ST JOHN’S, Antigua, Nov 14 2016 – The government is reporting a decrease in applications for the Citizenship by Investment Programme (CIP).
According to Lennox Weston, the minister of state in the Ministry of Finance, this can be attributed to a decrease in demand for the programme but he remains optimistic that this could change in the future.
“Yes, it has slowed down, not only in Antigua but in St Kitts, too, and in other territories. It has not dried up, we may have seen a 10 percent decline but we still have two more months to go. We project that we may have a 10-15 percent reduction from last year when we had $100 million from it; we may end up with $75, $80 or $85 million,” said Weston who was against on Observer Radio’s Big Issues programme.
He noted that the projections do not spell disaster for the economy since there are international factors that could result in growth adding that marketing of the desirability of the Antiguan and Barbudan passport should be revised given that the world’s CIP market is large enough.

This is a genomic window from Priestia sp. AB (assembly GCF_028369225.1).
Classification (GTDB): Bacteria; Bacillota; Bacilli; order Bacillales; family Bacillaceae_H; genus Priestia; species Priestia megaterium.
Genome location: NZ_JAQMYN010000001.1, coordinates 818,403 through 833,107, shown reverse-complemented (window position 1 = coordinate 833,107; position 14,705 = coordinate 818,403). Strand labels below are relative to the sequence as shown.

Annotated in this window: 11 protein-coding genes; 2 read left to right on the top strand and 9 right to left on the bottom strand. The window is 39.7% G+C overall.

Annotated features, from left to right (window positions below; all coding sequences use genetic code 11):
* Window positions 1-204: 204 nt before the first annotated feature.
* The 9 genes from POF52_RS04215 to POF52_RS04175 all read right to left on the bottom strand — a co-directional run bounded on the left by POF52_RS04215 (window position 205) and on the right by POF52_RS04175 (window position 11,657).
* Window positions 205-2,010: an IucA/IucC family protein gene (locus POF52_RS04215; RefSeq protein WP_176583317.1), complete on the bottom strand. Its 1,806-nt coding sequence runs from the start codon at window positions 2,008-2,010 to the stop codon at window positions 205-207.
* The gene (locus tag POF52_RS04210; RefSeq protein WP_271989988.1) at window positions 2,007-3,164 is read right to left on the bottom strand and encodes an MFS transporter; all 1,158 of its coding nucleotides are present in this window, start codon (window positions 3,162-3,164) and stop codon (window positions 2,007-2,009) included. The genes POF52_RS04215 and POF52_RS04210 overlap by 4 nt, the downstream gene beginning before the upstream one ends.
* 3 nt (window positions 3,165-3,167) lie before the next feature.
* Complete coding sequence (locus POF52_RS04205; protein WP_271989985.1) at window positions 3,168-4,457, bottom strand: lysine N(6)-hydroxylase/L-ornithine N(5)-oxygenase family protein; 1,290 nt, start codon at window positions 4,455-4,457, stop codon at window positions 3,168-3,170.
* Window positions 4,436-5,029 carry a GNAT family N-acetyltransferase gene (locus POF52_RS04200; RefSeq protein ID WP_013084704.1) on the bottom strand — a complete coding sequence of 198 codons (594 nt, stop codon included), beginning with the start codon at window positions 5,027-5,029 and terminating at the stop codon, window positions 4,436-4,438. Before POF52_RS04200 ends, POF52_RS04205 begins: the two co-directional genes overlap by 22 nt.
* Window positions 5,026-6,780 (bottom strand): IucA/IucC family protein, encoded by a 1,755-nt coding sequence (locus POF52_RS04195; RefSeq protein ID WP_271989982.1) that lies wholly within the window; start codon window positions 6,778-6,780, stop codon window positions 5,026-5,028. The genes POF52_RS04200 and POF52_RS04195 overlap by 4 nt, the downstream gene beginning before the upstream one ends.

“You have to look at areas of instability in the world, in terms of where you get your business from, if for example the Middle East stabilises to the point where betting becomes possible, then you will see a boom or if Donald Trump implements some of the policies he touted or wealthy persons who may want multiple status.”
He admitted that the decline has had an impact on some developments as several projects are heavily dependent on CIP revenue.
“Those 10 big hotel projects have not started and so we expect that when they started we will hit out five percent minimum growth which we have set and we would love to edge up to six and seven percent. We expect them to start next year…”
The CIP has so far been established up in four of the nine member states of the Organisation of Eastern Caribbean States (OECS) – St. Lucia, Antigua and Barbuda, St. Kitts Nevis and Dominica.